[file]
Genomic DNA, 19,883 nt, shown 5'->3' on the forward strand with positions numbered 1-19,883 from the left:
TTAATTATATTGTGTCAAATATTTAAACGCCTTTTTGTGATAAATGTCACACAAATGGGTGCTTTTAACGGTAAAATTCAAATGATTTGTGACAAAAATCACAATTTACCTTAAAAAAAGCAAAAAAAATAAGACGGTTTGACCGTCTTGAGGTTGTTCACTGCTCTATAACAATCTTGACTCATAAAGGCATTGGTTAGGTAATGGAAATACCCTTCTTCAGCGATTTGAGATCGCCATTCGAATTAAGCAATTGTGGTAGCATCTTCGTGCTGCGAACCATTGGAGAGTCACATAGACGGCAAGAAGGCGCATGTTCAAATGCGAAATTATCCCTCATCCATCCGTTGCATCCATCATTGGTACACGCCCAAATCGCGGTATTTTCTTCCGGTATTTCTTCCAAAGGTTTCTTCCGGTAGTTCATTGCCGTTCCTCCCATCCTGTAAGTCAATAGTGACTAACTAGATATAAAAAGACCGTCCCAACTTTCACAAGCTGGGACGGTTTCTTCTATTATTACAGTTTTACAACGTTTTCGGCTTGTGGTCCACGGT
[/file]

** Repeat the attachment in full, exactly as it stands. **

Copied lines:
Genomic DNA, 19,883 nt, shown 5'->3' on the forward strand with positions numbered 1-19,883 from the left:
TTAATTATATTGTGTCAAATATTTAAACGCCTTTTTGTGATAAATGTCACACAAATGGGTGCTTTTAACGGTAAAATTCAAATGATTTGTGACAAAAATCACAATTTACCTTAAAAAAAGCAAAAAAAATAAGACGGTTTGACCGTCTTGAGGTTGTTCACTGCTCTATAACAATCTTGACTCATAAAGGCATTGGTTAGGTAATGGAAATACCCTTCTTCAGCGATTTGAGATCGCCATTCGAATTAAGCAATTGTGGTAGCATCTTCGTGCTGCGAACCATTGGAGAGTCACATAGACGGCAAGAAGGCGCATGTTCAAATGCGAAATTATCCCTCATCCATCCGTTGCATCCATCATTGGTACACGCCCAAATCGCGGTATTTTCTTCCGGTATTTCTTCCAAAGGTTTCTTCCGGTAGTTCATTGCCGTTCCTCCCATCCTGTAAGTCAATAGTGACTAACTAGATATAAAAAGACCGTCCCAACTTTCACAAGCTGGGACGGTTTCTTCTATTATTACAGTTTTACAACGTTTTCGGCTTGTGGTCCACGGT